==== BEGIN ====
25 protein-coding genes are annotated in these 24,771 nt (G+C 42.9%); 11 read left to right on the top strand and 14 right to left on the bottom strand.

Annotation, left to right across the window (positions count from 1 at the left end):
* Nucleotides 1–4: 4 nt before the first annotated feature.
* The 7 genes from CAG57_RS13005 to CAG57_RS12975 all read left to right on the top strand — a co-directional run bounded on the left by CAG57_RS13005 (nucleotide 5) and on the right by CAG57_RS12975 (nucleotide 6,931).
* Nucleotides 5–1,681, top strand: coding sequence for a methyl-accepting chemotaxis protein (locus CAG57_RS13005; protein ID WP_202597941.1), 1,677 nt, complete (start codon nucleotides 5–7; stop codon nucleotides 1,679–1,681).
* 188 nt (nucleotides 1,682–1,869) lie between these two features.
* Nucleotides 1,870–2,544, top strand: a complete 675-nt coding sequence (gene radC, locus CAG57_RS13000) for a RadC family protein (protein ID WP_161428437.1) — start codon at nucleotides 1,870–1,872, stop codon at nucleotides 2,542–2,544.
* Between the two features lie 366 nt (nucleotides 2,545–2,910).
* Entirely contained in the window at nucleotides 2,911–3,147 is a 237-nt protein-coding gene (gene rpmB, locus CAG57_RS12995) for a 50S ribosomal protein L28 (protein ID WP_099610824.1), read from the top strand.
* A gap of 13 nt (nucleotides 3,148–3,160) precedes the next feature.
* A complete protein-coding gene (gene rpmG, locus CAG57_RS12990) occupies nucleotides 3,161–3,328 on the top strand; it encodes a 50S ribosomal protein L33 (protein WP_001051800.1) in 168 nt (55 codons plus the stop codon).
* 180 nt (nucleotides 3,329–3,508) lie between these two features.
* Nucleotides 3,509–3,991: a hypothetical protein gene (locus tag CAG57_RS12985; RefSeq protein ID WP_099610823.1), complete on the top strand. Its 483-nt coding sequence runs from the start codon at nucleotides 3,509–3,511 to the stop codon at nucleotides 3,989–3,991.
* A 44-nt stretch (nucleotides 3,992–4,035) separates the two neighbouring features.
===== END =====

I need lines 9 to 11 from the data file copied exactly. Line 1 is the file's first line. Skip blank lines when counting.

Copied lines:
* Entirely contained in the window at nucleotides 2,911–3,147 is a 237-nt protein-coding gene (gene rpmB, locus CAG57_RS12995) for a 50S ribosomal protein L28 (protein ID WP_099610824.1), read from the top strand.
* A gap of 13 nt (nucleotides 3,148–3,160) precedes the next feature.
* A complete protein-coding gene (gene rpmG, locus CAG57_RS12990) occupies nucleotides 3,161–3,328 on the top strand; it encodes a 50S ribosomal protein L33 (protein WP_001051800.1) in 168 nt (55 codons plus the stop codon).